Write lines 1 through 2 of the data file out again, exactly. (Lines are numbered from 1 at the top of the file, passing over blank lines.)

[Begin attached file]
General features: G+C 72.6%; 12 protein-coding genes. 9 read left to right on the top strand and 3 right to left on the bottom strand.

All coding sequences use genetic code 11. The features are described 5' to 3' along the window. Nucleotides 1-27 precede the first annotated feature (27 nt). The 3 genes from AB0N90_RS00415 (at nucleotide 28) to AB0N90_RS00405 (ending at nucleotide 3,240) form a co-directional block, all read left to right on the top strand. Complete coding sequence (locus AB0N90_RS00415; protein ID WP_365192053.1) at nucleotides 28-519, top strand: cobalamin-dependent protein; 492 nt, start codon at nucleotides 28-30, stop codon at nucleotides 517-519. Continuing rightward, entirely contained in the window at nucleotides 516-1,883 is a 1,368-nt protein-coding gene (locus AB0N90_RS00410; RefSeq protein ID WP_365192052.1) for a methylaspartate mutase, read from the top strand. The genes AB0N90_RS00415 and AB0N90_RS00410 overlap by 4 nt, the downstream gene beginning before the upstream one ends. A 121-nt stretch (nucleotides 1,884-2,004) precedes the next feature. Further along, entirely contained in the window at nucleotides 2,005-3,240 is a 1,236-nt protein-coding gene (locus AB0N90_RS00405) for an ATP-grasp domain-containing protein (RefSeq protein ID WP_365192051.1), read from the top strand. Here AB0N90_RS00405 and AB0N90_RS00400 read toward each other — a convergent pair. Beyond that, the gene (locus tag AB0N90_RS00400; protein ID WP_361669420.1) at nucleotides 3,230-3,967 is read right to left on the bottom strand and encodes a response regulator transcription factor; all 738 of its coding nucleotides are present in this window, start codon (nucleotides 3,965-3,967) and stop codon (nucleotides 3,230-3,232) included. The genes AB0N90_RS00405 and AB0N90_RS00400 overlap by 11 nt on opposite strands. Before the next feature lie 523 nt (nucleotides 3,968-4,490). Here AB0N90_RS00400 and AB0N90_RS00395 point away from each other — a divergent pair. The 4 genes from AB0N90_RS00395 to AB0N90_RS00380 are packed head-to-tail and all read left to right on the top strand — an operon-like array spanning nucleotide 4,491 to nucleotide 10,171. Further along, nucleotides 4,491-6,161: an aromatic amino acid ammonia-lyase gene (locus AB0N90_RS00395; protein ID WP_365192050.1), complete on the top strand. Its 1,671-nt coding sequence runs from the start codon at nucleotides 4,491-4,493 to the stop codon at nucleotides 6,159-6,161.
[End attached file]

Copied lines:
General features: G+C 72.6%; 12 protein-coding genes. 9 read left to right on the top strand and 3 right to left on the bottom strand.

All coding sequences use genetic code 11. The features are described 5' to 3' along the window. Nucleotides 1-27 precede the first annotated feature (27 nt). The 3 genes from AB0N90_RS00415 (at nucleotide 28) to AB0N90_RS00405 (ending at nucleotide 3,240) form a co-directional block, all read left to right on the top strand. Complete coding sequence (locus AB0N90_RS00415; protein ID WP_365192053.1) at nucleotides 28-519, top strand: cobalamin-dependent protein; 492 nt, start codon at nucleotides 28-30, stop codon at nucleotides 517-519. Continuing rightward, entirely contained in the window at nucleotides 516-1,883 is a 1,368-nt protein-coding gene (locus AB0N90_RS00410; RefSeq protein ID WP_365192052.1) for a methylaspartate mutase, read from the top strand. The genes AB0N90_RS00415 and AB0N90_RS00410 overlap by 4 nt, the downstream gene beginning before the upstream one ends. A 121-nt stretch (nucleotides 1,884-2,004) precedes the next feature. Further along, entirely contained in the window at nucleotides 2,005-3,240 is a 1,236-nt protein-coding gene (locus AB0N90_RS00405) for an ATP-grasp domain-containing protein (RefSeq protein ID WP_365192051.1), read from the top strand. Here AB0N90_RS00405 and AB0N90_RS00400 read toward each other — a convergent pair. Beyond that, the gene (locus tag AB0N90_RS00400; protein ID WP_361669420.1) at nucleotides 3,230-3,967 is read right to left on the bottom strand and encodes a response regulator transcription factor; all 738 of its coding nucleotides are present in this window, start codon (nucleotides 3,965-3,967) and stop codon (nucleotides 3,230-3,232) included. The genes AB0N90_RS00405 and AB0N90_RS00400 overlap by 11 nt on opposite strands. Before the next feature lie 523 nt (nucleotides 3,968-4,490). Here AB0N90_RS00400 and AB0N90_RS00395 point away from each other — a divergent pair. The 4 genes from AB0N90_RS00395 to AB0N90_RS00380 are packed head-to-tail and all read left to right on the top strand — an operon-like array spanning nucleotide 4,491 to nucleotide 10,171. Further along, nucleotides 4,491-6,161: an aromatic amino acid ammonia-lyase gene (locus AB0N90_RS00395; protein ID WP_365192050.1), complete on the top strand. Its 1,671-nt coding sequence runs from the start codon at nucleotides 4,491-4,493 to the stop codon at nucleotides 6,159-6,161.